Clink Street, London, 28th April 2010
A lot of pioneering science gets done with peculiar bits of equipment. Suitable shiny lab equipment simply might not exist to do leading-edge work. You have to make it yourself. In fact that's how I learned most of my electronics - out of necessity, making equipment for nonlinear optics experiments while doing my PhD. And oftentimes, off-the-shelf stuff is worth checking out because it can get the job done just as effectively as purpose-built equipment, and more quickly and cheaply.
My favourite example of such is the discovery of graphene - the atomically monolayer films of carbon atoms, neatly ordered in hexagonal arrays, with exceptional physical and electrical properties. Discovered using sticky tape and a pencil. And winning the Nobel Prize for Physics in 2010.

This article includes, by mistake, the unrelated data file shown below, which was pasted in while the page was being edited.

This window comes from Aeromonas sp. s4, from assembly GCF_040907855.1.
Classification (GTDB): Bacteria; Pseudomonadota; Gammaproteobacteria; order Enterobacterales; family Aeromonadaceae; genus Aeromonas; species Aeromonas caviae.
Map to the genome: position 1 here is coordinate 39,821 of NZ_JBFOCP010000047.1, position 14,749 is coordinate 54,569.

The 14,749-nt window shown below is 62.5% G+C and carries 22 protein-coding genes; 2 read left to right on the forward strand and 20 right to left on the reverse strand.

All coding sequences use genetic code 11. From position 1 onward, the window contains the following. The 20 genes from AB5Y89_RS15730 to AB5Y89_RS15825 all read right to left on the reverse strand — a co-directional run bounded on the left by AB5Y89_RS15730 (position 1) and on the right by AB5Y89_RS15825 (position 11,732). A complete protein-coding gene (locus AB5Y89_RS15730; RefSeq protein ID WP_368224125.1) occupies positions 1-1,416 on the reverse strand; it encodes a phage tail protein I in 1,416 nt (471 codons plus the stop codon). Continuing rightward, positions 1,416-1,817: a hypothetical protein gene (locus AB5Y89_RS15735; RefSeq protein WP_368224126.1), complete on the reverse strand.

It gets more intriguing. The best solution to problem of leveraging this up to an industrial scale, according to the latest edition of Nature Materials, is a food mixer and washing up liquid.
It's true with us, too. Should we buy or build expensive temperature controlling equipment for crystal calibration? Neither. A picnic oven/freezer works just as well. The best tool we've found for doing the final clean-up of a dial before putting the movement in a case? A toothpick. And meet Lazy Susan, the latest addition to the collection and previously a cake decorating turntable (carefully selected for its glass and aluminum composition), which, to us, is a magnetometer calibration table.
So forgive us if parts of our workshops look like a kitchen. We simply see these things as the perfect tools for designing watches. We're cooking up good stuff here.